Kidney diseases are a global public health problem that is reaching epidemic proportions. It is now recognized that cumulative episodes of acute kidney injury (AKI) can lead to chronic kidney disease (CKD), and, conversely, that CKD is a risk factor for AKI. Renal ischemia/reperfusion injury (IRI) is a major cause of acute kidney injury (AKI), being the proximal tubule the primary sensor and effector in the progression of CKD as well as AKI. Current understanding of progression from AKI to CKD is focused on signaling that promotes tubular atrophy, fibroblast proliferation, and collagen deposition, a result of “failed differentiation” of regenerating tubules. Men are more prone to AKI and to CKD than women and it is accepted that androgens might play a role in these processes. The molecular mechanisms involved in regeneration and the impact of gender remain to be fully elucidated. We postulated that the identification of differentially expressed genes in male and female pig kidney in basal, after injury and upon recovery, based in the urea and creatinine blood levels, could unravel genes and pathways useful to understand the different outcomes observed in men and women. Renal IRI was performed in female and male pigs and mice to identify genes of translational relevance for humans that could be eventually studied in mouse models. Pre-ischemic, ischemic and post-ischemic kidney tissues from male and female pigs were collected for microarray assays and systems biology-based mathematical models were conducted to identify injury/recovery pathways that might be modulated in a sex-dependent manner. In order to validate targets from these pathways, we have developed a model of human PTEC stimulated with dihydrotestosterone (DHT) and subjected to conditions mimicking ischemia/reperfusion in pigs and mice. In these models, we have been able to evaluate, at the mRNA and protein levels, the androgenic regulation of some of the targets of interest that exhibited sexual dimorphism in the pig model. Since there are studies strongly supporting that proximal tubular injury alone can lead to a cascade of events, resulting in peritubular inflammation, interstitial fibrosis, and glomerulosclerosis, we are currently developing PTEC and PBMC (peripheral blood mononuclear cells) co-cultures in order to establish conditions for T cell activation by injured PTEC, to further characterize the role of our targets of interest in the inflammatory responses that precede fibrosis.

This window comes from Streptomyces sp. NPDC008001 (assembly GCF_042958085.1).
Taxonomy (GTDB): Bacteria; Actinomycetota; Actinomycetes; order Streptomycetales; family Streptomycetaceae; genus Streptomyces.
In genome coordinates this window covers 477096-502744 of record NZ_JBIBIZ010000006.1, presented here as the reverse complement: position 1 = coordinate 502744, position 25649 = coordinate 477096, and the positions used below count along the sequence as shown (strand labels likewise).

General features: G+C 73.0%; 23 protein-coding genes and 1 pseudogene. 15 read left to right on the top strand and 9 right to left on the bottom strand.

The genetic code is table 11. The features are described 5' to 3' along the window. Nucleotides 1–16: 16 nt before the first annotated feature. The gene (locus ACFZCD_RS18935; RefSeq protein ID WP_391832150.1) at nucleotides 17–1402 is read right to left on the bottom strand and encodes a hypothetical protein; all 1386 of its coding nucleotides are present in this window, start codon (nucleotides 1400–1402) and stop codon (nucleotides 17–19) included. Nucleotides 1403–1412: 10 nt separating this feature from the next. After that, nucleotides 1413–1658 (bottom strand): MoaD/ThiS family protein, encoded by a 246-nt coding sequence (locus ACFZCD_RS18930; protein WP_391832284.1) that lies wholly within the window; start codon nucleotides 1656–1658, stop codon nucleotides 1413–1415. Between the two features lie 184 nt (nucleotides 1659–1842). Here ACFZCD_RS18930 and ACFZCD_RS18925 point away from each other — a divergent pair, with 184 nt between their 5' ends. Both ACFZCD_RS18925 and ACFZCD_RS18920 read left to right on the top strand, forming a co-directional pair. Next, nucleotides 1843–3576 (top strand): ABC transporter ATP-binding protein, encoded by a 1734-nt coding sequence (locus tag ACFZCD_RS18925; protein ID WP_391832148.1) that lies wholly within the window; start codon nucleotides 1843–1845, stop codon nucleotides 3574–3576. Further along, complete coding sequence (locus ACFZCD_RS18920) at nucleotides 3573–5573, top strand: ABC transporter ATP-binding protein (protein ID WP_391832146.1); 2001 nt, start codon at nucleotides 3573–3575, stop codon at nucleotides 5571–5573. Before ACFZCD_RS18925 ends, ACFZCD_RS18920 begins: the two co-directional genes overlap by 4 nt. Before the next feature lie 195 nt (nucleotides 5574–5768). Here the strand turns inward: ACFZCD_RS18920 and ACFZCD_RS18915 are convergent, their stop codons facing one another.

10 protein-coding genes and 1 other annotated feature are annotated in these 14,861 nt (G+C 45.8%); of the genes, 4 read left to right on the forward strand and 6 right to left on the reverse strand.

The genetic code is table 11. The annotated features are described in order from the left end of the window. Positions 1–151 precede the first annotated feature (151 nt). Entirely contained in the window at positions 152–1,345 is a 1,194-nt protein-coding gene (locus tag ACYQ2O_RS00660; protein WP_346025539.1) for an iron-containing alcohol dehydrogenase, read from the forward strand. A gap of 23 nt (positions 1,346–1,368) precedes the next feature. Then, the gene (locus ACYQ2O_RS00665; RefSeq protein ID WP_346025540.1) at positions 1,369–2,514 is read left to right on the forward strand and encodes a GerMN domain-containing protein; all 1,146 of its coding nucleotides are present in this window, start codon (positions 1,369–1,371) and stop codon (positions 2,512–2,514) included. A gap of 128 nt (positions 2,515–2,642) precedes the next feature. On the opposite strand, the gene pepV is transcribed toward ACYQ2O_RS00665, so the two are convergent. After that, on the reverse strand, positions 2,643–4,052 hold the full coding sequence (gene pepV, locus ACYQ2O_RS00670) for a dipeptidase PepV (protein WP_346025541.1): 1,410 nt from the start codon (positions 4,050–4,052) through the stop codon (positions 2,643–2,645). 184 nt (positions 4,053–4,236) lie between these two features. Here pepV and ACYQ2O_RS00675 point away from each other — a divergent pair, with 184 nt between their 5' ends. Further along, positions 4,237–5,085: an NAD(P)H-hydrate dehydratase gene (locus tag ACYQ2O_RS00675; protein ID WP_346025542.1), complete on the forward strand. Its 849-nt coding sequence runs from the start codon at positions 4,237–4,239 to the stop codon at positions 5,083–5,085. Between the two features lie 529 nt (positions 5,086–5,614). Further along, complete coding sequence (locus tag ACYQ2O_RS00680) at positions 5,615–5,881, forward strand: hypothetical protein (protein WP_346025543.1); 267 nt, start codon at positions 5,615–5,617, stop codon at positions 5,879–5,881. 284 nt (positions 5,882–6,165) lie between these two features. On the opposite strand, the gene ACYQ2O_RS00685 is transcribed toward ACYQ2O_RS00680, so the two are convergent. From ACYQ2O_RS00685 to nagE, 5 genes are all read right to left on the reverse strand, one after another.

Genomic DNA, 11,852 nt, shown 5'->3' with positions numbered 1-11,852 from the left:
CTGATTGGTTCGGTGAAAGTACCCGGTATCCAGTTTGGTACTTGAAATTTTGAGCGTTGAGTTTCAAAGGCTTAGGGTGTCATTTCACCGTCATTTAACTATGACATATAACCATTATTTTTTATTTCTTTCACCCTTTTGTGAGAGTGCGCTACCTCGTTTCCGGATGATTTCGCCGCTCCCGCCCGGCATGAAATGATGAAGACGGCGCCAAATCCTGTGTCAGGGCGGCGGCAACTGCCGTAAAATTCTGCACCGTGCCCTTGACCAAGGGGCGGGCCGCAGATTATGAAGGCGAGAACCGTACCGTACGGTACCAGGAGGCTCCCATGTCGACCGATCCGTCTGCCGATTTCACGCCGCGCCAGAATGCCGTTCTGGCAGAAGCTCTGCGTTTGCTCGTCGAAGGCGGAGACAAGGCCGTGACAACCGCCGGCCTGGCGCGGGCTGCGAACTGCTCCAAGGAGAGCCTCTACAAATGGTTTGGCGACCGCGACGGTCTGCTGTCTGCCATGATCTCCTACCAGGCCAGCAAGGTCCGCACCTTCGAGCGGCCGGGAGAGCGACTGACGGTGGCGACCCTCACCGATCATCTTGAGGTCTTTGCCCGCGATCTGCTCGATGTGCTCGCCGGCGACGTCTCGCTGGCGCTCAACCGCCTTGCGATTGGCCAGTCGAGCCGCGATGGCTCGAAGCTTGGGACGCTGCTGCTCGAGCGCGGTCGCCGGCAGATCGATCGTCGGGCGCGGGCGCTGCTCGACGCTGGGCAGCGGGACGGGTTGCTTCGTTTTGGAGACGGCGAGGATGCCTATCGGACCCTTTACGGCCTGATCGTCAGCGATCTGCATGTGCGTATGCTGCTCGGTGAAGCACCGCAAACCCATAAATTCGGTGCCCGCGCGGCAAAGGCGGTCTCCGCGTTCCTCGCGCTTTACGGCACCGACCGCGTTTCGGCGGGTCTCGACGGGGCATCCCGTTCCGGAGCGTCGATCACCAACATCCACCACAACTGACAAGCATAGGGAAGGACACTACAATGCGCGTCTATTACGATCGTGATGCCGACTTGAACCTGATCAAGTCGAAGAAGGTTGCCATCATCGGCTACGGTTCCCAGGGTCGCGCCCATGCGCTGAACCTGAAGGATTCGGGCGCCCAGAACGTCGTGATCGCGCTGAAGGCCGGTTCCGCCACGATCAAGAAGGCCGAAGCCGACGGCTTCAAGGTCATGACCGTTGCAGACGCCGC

This work was supported in part by grants from Ministerio de Economía y Competitividad (SAF2014-59945-R and SAF2017-89989-R to A. Meseguer) and Red de Investigación Renal REDinREN (12/0021/0013 to A. Meseguer).Meseguer’s research group holds the Quality Mention from the Generalitat de Catalunya (2014 SGR).